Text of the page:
tion of work and business processes. One powerful trend is for firms to consider what work they should retain internally and what they should purchase from outside vendors. The decision to purchase from an outside vendor work that was formerly done internally is termed outsourcing.
The other powerful trend is to scan the globe to decide where specific work processes should be undertaken. Often, firms are deciding that work can be done more efficiently and effectively in nations outside the United States. Of course, multinational firms have a long history of establishing subsidiaries abroad. What has changed in the past four decades is the increasing movement of work to developing nations. This practice is referred to as offshoring. More recently, there has been an upsurge in offshore outsourcing. Finally, this offshoring initially was for the manufacture of goods, but recently it has extended to the production of software and IT services.1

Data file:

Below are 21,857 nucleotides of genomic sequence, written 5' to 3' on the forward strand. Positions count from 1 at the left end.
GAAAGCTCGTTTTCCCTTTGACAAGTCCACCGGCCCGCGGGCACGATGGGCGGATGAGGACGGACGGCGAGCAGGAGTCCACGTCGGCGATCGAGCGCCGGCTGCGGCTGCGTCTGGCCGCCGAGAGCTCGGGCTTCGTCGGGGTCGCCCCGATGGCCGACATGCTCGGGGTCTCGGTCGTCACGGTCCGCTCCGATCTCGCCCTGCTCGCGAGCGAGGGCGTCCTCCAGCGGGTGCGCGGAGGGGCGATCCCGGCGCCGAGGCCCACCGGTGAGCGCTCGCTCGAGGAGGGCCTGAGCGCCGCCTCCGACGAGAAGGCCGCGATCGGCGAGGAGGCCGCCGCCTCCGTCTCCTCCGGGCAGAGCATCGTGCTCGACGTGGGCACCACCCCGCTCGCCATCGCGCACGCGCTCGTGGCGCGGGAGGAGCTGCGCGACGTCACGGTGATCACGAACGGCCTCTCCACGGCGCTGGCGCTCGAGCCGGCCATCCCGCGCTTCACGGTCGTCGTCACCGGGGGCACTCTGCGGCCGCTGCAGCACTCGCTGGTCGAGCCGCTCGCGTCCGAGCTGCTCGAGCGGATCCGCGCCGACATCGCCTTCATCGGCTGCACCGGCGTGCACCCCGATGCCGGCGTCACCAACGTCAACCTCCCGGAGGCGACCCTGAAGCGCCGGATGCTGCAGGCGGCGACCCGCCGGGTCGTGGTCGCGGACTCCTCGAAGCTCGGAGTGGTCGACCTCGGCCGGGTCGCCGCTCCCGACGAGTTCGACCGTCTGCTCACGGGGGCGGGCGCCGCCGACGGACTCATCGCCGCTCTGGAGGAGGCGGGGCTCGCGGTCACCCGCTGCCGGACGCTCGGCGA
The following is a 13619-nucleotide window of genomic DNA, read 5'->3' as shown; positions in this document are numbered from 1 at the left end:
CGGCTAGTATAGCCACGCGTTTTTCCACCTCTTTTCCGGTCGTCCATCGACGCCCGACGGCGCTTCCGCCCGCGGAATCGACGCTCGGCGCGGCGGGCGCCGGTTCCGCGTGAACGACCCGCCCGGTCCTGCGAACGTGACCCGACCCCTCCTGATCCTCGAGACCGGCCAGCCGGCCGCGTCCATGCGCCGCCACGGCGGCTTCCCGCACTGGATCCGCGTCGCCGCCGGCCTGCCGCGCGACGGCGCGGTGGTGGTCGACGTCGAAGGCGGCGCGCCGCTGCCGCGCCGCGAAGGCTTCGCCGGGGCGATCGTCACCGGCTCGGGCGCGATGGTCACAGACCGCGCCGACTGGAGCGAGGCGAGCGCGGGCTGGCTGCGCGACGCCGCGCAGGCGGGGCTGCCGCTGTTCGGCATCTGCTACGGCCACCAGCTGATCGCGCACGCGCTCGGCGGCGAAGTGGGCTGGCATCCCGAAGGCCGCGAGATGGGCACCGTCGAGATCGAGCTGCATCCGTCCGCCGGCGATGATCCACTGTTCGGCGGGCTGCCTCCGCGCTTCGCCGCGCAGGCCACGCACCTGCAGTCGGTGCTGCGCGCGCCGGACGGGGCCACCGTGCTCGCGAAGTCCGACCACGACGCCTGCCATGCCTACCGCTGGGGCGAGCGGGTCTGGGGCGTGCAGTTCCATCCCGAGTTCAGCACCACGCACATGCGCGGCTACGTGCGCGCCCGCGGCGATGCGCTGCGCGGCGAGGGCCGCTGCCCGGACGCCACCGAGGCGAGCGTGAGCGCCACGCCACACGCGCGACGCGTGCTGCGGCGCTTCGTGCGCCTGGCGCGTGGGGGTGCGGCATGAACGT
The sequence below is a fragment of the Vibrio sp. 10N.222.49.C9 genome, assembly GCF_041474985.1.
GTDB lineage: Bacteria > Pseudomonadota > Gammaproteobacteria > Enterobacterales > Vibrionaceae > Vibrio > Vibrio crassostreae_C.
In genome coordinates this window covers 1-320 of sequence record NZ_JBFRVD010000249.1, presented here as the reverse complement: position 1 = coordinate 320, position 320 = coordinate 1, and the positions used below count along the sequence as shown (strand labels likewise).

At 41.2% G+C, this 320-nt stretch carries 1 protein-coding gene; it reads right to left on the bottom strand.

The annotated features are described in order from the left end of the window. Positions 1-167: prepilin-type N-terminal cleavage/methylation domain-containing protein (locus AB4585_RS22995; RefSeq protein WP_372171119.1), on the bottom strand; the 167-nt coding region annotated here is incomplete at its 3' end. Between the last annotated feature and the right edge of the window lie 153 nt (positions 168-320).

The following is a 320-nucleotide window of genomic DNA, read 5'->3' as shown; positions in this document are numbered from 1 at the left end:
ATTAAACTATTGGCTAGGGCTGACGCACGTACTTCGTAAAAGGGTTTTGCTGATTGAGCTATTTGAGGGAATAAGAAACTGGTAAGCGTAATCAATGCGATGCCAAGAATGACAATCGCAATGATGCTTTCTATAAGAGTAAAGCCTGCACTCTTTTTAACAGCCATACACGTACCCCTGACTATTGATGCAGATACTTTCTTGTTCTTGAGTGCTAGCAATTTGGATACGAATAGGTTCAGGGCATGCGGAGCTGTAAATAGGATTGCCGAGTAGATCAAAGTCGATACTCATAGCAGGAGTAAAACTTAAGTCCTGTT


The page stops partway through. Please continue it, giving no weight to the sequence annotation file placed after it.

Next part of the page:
According to a recent study by the McKinsey Global Institute, the offshoring of work is more prevalent in the IT sector than it is in any of the other U.S. industry sectors studied. Published in 2005, the report estimated that by 2008, U.S. firms would offshore 18 percent of their demand for high-wage workers in the packaged-software sector and 13 percent